And then, in the fall of 1984—just months away from Cauldron's planned holiday release—Miller was deposed as the chairman of the company, replaced by Michael Eisner. Neither Eisner nor his handpicked studio chairman, Jeffrey Katzenberg, cared about animation; in fact, they'd discussed eliminating the division entirely.
Katzenberg hated The Black Cauldron and wanted to re-edit it with different footage. Hale explained that in animation—unlike the live-action movies Katzenberg had overseen his whole career—there is no such thing as an outtake. So Katzenberg told Hale to cut 10 minutes from it. When Hale balked, Katzenberg went into the editing room and started doing it himself. Much of the Cauldron-Born sequence was axed; the cuts are so clumsy that at one point one of composer Elmer Bernstein's cymbal flourishes is rudely interrupted mid-crash. Other sequences were hastily rewritten and re-animated.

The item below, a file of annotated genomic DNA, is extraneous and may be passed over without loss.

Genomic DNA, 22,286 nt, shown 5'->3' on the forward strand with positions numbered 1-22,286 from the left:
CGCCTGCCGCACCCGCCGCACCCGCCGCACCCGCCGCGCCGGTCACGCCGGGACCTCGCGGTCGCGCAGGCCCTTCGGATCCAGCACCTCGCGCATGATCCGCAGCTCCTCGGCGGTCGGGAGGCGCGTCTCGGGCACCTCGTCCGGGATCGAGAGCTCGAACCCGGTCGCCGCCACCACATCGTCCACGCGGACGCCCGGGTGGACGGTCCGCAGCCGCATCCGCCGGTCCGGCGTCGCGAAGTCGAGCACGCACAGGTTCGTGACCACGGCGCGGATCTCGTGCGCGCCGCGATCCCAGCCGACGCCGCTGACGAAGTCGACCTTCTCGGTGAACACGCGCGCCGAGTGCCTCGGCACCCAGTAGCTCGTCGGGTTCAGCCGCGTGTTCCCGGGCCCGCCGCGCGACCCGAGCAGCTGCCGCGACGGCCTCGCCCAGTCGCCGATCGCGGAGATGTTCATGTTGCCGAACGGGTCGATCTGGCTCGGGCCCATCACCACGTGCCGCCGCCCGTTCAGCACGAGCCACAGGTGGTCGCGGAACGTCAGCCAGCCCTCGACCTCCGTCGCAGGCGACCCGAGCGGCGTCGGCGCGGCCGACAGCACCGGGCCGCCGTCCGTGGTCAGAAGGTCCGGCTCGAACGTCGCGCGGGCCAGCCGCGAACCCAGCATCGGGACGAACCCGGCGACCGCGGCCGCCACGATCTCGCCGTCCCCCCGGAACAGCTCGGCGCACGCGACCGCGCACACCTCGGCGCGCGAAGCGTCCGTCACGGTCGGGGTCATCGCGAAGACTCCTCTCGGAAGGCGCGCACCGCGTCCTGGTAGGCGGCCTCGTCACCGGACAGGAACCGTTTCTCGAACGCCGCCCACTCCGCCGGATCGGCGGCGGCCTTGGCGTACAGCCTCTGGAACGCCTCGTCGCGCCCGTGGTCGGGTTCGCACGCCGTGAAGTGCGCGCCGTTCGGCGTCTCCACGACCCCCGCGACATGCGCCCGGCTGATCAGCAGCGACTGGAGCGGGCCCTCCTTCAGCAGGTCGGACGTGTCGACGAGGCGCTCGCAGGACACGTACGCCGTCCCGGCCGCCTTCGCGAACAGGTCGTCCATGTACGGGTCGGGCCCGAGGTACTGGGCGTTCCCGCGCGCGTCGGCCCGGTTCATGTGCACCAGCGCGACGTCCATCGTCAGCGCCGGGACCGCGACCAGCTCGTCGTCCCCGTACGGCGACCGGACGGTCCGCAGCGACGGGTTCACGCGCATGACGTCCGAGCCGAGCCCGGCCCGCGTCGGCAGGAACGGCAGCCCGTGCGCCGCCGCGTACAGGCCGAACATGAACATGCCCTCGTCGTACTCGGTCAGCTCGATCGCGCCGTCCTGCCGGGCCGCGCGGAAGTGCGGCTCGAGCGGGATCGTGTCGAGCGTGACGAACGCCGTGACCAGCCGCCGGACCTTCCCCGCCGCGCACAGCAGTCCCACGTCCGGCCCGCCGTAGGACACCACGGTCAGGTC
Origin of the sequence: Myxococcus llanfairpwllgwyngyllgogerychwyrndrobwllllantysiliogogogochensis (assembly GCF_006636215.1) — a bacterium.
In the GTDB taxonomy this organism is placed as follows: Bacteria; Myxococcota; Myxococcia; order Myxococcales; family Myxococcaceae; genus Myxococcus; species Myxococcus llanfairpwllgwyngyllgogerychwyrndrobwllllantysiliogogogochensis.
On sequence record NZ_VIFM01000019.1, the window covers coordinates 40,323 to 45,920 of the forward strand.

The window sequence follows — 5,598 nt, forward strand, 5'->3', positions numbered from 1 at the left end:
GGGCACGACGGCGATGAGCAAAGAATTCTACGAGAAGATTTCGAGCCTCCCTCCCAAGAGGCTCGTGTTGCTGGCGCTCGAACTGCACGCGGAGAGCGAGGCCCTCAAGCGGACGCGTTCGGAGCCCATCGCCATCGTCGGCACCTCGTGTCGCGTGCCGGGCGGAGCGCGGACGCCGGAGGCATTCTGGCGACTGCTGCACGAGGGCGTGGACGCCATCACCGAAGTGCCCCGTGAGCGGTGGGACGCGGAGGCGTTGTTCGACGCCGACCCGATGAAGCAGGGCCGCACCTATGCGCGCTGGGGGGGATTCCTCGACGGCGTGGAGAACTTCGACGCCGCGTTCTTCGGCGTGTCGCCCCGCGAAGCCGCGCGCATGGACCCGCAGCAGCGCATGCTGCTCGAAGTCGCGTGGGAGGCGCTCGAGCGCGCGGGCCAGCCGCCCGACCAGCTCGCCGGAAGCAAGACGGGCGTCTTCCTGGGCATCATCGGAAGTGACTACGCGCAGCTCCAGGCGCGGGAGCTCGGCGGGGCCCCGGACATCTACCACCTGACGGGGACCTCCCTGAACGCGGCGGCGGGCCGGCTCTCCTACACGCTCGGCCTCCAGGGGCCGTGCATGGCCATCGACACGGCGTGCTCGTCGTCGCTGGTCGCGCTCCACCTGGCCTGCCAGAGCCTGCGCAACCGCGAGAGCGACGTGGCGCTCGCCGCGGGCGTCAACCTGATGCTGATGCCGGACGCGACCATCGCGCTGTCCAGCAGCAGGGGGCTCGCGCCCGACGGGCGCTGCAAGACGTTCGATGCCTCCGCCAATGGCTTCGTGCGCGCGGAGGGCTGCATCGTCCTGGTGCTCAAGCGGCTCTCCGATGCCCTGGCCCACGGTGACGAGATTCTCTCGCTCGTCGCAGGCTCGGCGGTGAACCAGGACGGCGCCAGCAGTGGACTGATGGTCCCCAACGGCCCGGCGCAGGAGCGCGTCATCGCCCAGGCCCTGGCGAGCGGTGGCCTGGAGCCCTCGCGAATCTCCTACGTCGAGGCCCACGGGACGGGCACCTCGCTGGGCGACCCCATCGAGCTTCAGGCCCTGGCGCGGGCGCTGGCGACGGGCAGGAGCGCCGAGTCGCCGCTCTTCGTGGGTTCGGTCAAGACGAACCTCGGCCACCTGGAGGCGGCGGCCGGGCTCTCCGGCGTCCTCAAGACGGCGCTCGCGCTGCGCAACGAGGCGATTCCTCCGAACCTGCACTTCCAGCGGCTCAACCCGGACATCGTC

Watching The Black Cauldron now, it's easy to see how it goes wrong. Animated features were once built out of storyboards, not screenplays—visually arresting sequences were stitched together by dialogue written by individual animators. The technique worked for simple fairy tales, in which a thin story was stretched across a number of set pieces, but failed in the face of adapting a complicated narrative like Prydain. (Eisner would eliminate this tradition posthaste after Cauldron.) Awkwardly cobbled together from Alexander's series, The Black Cauldron's story lacks propulsion, and the Horned King—despite the sepulchral voice of John Hurt—isn't much of a villain, mostly sitting on his throne ordering lackeys around.
For fans of Alexander's Chronicles of Prydain, Cauldron's particularly difficult to enjoy. The series—the final volume of which won the Newbery Medal in 1969—is based loosely on Welsh folklore. With its young hero, its white-bearded wizard, and its faceless villain deep in the mountains, it sounds like tween Tolkien. But in truth, it's an exceptional work for young readers, drawing from the same deep well of European myth as Tolkien but delivering its complex story with simple, elegant language that kids can immediately embrace.